In accordance with some embodiments there is provided a system for controlling a scrubber containing an adsorbent, the scrubber may be configured to cycle between scrubbing at least one pollutant and/or first gas from a stream of gases with the pollutant and/or first gas being adsorbed onto the adsorbent, and purging the pollutant and/or first gas from the adsorbent via a regeneration gas flow. The system may comprise at least one processor and a non-transitory machine-readable medium storing instructions that, when executed by the at least one processor, perform the method which may comprise: flowing a stream of gases over and/or through the adsorbent, where the adsorbent adsorbs at least some of the pollutant and/or first gas from the stream of gases during an adsorption phase over a first time period; purging a portion of the pollutant and/or first gas from the adsorbent during a regeneration phase over a second time period with a regeneration gas flow, and cycling between the adsorption phase and the regeneration phase. One cycle may comprise one adsorption phase followed by one regeneration phase. One cycle period may comprise the total time elapsed during one cycle. At least one pollutant and/or first gas purged from the adsorbent may be carried away by the regeneration gas flow. A complete regeneration phase comprises a time period for removing substantially all of the pollutant and/or first gas from the adsorbent during the regeneration phase. A complete adsorption phase may comprise a time period for substantially saturating all the adsorbent during the adsorption. The method may include limiting at least one of: the duration of the first time period to a period of time which is less than the complete adsorption phase, and the duration of the second time period to a period of time which is less than the complete regeneration phase.

BRIEF DESCRIPTION OF THE DRAWINGS

The principles and operations of the systems, apparatuses and methods according to some embodiments of the present disclosure may be better understood with reference to the drawings, and the following description. These drawings are given for illustrative purposes only and are not meant to be limiting.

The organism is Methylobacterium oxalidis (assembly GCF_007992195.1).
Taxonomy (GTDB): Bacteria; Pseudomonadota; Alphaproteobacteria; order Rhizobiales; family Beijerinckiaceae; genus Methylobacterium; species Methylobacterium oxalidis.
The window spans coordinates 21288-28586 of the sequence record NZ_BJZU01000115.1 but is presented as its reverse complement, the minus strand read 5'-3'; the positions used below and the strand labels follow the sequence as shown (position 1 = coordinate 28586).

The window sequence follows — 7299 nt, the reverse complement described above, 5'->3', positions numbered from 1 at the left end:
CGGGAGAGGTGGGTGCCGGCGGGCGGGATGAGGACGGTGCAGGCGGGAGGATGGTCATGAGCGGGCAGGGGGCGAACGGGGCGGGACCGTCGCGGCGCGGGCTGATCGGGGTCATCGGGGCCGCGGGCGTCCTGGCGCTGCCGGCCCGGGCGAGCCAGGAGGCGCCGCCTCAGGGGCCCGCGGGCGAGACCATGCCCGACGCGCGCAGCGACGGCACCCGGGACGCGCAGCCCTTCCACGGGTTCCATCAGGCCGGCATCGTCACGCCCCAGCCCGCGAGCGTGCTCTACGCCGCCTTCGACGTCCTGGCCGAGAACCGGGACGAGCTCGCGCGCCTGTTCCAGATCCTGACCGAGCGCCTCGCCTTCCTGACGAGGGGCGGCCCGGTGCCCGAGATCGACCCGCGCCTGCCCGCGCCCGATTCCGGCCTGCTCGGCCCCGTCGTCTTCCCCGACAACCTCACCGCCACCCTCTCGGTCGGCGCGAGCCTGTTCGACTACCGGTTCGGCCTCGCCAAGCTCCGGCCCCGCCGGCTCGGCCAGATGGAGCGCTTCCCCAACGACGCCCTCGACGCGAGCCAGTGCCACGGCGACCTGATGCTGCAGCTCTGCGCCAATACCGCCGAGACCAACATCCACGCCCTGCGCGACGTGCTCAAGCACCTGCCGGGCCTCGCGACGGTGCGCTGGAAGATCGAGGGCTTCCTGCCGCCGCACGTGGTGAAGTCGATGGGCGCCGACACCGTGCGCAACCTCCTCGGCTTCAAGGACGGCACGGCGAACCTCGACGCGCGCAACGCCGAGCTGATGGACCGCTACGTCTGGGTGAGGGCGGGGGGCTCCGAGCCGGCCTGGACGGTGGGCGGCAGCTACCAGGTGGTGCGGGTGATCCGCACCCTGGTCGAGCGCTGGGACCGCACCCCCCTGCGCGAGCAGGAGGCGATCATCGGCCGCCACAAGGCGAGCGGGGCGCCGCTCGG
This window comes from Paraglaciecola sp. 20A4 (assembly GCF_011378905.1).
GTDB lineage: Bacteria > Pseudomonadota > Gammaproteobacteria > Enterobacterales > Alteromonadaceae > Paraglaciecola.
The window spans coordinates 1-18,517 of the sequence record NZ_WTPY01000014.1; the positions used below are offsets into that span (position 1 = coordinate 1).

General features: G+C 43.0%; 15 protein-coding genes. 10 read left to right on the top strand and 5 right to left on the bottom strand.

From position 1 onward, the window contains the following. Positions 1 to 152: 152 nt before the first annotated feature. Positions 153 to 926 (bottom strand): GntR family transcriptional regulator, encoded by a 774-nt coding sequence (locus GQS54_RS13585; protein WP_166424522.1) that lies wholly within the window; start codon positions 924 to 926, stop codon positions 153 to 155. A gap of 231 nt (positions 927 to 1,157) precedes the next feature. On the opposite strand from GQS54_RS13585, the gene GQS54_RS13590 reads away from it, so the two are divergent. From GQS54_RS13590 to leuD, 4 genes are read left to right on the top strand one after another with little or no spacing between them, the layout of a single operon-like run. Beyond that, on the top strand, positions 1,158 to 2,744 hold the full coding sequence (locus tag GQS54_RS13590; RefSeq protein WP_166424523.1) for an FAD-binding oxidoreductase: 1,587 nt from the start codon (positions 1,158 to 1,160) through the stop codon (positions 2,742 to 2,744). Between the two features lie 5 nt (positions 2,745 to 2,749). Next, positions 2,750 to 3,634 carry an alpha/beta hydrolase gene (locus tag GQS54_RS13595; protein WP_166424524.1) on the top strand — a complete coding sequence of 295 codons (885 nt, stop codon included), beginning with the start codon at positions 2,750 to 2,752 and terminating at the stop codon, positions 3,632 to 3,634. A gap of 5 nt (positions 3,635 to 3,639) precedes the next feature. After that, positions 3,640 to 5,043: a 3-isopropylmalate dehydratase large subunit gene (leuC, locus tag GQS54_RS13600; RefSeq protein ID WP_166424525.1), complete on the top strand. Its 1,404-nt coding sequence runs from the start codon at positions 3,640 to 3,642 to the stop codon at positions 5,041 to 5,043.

FIGS. 1A-1C are each a schematic illustration of an air management system according to some embodiments of the present disclosure;

FIGS. 2A and 2B are each a schematic illustration of an air management system according to some embodiments of the present disclosure;

FIG. 3 is a schematic illustration of an air treatment assembly according to some embodiments of the present disclosure; and

FIG. 4 is a graph showing an adsorption-regeneration cycle according to some embodiments of the present disclosure.

DETAILED DESCRIPTION

Removing carbon dioxide (CO2) and volatile organic compounds (VOCs) from indoor air, or reducing the level of at least one pollutant or a gas contained in indoor air from an enclosed environment, can pave the way for improved indoor air quality and lower energy costs in enclosed environments. In some embodiments, adsorbents, such as solid adsorbents, are used to scrub unwanted pollutants including gases and vapors, from indoor air, namely pollutants entrained in an indoor air flow from the enclosed environment. Adsorbents selective to CO2 are known in the art and include, but are not limited to, various types of amines and solid-supported amines, as well as clays, molecular sieves, zeolites, various forms of silica and alumina, various forms of carbon, activated carbon, carbon fibers, titanium oxide, porous polymers, polymer fibers and metal organic frameworks.

Adsorbents selective to VOCs may include molecular sieves, activated carbon, zeolites, carbon fibers and carbon particles, for example. In some embodiments more than one type of adsorbent is used.

In some embodiment there may be a first layer or bed of an adsorbent for capturing CO2, and a second layer of an adsorbent for capturing VOCs, positioned downstream from the first layer, relative to the direction of the air flow of incoming indoor air. In some embodiments, the first layer may comprise solid supported amines for capturing CO2, and the second layer may comprise carbon adsorbents for capturing VOCs.